When buying CBD products, it’s important to understand the meaning behind those terms you might see on the package.
Existing in the midst of a hazy unregulated market, CBD consumers need a clear explanation of key terms that CBD products often put forth to differentiate themselves. We are regularly seeing a lot of confusion around the words “full-spectrum,” “broad-spectrum,” and “isolate.” Here is our quick guide to understanding the differences in these three choices.
Due to the fact that there are not currently CBD regulations overseen by the FDA, we can offer insight as to what these terms should mean — but keep in mind: Seeing this terminology does not confirm that the product in your hand was correctly labeled.
Also referred to as “full plant” or “whole plant”, full-spectrum is a specific type of extract where the entire plant is used for extraction. That means that everything, including the leaf, stalk and seeds, are processed to make the full-spectrum oil. The final product includes all naturally present cannabinoids, terpenes, flavonoids, and fatty acids. Varying extraction methods determine the outcome of the final product — both visually and through its molecular content. Full-spectrum hemp extracts are celebrated for the entourage effect they can deliver. The entourage effect is the idea that the hundreds of compounds in the cannabis plant work synergistically together to provide a wider range of medicinal benefits.
Full-spectrum CBD typically comes from hemp plants. That’s because federal law considers hemp (defined as cannabis with less than 0.3 percent THC) legal, but criminalizes the cannabis plant with more than 0.3 percent THC. If you’re in a state with legal adult-use cannabis, you should be able to find cannabis-derived full-spectrum CBD products with more than 0.3 percent THC in a dispensary. But if you’re buying CBD products online or outside of a licensed cannabis dispensary, that’s almost certainly going to be hemp-derived full-spectrum CBD. In full-spectrum CBD from hemp, a legal, trace amount of THC is present (less than .3 percent).
Often, full-spectrum CBD from high-THC cannabis will be referred to as full-spectrum cannabis oil. Used within the medicinal and recreational cannabis market, these products contain high levels of THC and are going to be more expensive than full-spectrum CBD oil from hemp.
Entirely lacking THC, broad-spectrum extracts are produced in one of two ways: (1) THC is removed from the full spectrum extract, or (2) CBD isolate is combined with other isolated cannabinoids, terpenes and flavonoids, in an attempt to mimic the full spectrum effect without THC.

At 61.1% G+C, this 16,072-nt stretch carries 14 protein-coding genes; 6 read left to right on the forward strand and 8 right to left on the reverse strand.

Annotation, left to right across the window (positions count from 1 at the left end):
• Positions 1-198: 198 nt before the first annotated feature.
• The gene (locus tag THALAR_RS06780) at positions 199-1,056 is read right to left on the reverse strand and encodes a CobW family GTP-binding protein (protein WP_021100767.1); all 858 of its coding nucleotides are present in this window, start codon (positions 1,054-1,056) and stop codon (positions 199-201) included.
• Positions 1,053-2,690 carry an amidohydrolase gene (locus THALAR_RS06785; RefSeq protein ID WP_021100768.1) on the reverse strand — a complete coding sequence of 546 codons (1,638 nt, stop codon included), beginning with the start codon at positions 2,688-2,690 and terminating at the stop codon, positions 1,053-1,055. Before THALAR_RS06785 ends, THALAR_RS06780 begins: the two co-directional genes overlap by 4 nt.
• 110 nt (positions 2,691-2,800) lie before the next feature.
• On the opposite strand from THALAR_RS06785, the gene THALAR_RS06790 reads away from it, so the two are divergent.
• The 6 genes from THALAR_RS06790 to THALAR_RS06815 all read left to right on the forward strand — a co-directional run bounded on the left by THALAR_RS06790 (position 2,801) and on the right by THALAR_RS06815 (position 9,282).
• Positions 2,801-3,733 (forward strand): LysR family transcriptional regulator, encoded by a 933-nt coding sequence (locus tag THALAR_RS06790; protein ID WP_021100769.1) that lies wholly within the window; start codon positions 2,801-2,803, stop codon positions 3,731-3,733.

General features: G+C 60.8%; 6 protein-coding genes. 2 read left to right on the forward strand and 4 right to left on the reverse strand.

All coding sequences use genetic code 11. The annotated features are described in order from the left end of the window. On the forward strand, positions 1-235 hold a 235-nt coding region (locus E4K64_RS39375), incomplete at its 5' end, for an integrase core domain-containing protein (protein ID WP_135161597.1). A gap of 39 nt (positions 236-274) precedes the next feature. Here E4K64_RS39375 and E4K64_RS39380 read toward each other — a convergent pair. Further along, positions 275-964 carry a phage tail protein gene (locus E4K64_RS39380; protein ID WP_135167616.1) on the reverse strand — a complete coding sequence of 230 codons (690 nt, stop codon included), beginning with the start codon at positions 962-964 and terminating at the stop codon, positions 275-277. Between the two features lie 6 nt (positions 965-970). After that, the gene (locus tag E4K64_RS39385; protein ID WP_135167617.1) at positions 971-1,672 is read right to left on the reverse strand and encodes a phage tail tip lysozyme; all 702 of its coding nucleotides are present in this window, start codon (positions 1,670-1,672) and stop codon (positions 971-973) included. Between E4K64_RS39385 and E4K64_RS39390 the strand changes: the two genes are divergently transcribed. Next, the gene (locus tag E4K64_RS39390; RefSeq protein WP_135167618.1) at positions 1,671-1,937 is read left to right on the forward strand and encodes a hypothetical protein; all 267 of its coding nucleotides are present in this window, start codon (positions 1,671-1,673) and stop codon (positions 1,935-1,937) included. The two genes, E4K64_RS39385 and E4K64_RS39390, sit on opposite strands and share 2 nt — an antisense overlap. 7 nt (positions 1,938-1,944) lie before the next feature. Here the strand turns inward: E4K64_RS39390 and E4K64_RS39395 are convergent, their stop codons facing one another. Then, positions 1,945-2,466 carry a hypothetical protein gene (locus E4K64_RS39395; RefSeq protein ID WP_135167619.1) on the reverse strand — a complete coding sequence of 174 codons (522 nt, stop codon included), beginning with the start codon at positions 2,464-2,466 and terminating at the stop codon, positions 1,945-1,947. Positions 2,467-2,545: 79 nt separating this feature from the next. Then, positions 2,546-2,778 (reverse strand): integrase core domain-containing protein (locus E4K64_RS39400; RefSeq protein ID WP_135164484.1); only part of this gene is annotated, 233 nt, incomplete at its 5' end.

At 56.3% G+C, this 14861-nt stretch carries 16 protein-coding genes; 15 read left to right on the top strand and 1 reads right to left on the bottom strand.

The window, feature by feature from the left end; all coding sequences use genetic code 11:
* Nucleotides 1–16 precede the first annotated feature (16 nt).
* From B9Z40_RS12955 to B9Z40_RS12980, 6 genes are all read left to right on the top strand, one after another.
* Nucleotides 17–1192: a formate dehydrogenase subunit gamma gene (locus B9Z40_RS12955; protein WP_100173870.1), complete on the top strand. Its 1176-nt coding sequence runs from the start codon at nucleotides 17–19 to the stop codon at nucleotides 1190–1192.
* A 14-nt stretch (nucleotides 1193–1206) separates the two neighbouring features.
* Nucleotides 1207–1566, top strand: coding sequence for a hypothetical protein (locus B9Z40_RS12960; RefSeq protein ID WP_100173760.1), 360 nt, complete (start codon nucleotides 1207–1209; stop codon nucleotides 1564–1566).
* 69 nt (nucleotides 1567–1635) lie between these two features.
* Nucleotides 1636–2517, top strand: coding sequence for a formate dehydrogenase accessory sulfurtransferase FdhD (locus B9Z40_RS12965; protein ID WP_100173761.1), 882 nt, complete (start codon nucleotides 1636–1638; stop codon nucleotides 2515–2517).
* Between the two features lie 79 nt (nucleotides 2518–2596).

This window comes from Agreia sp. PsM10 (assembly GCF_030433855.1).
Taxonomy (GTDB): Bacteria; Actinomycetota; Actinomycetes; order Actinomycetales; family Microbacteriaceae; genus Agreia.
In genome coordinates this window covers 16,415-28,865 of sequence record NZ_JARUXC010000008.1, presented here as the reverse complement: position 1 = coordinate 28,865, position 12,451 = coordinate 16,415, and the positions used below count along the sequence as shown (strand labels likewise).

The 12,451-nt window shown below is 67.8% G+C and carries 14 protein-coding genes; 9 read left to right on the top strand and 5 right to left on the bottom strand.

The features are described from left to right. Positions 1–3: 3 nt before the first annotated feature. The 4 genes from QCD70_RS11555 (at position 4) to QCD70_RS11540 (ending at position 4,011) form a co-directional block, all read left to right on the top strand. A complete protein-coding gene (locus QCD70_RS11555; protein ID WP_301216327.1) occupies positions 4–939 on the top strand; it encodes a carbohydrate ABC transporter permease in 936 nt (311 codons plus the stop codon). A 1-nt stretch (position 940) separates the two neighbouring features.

To better understand the product, it’s fair to ask the product company which of the previously mentioned methods they used to create the broad-spectrum formula in question. If the company says they combined together different isolates (Option 2) to make the product, look into lab results to determine which isolated compounds were used to help decide if this is the best product for you.
As the name suggests, CBD isolate products are made with an isolated CBD molecule. These products contain just the singular CBD molecule. There are not any other cannabinoids, terpenes, flavonoids or fatty acids naturally present in the product unless they were added separately.
Without the ability to offer an entourage effect, it’s often assumed that CBD isolate lacks the efficiency that full-spectrum products provide. Though there may not be naturally synergistic effects occurring in CBD isolate, products containing this isolated molecule still have the potential to offer therapeutic benefits.
CBD isolate has a wide variety of application possibilities. Particularly, CBD isolate is beneficial to balance dosage when consuming cannabis extract or cannabis products high in THC content.
Bonus: What Is Hemp Seed Oil (HSO)?
Hemp seed oil is a nutrient-rich oil that extracted from the seeds of hemp plants, typically cold-pressed. Consumers shouldn’t assume that because a product contains hemp oil, it’s going to contain CBD. Hemp seed oil contains zero cannabinoids — free of THC and CBD. Therefore, products containing strictly HSO typically do not label “dosage.” Hemp seed oil is non-psychoactive, non-psychotropic, and non-intoxicating.
Because hemp seed oil is a food product, products containing strictly HSO are federally legal, and have been regulated by the FDA for decades.
Hemp seed oil has a wide variety of application possibilities. When applied topically, HSO is deeply hydrating, non-comedogenic (won’t clog pores), and is naturally absorbent. It is often used as a carrier oil in full-spectrum, broad-spectrum, and isolate hemp products.
Many products are incorrectly labeled, so while it’s important to understand what these terms mean, it’s also important to do research and ask the right questions as you shop.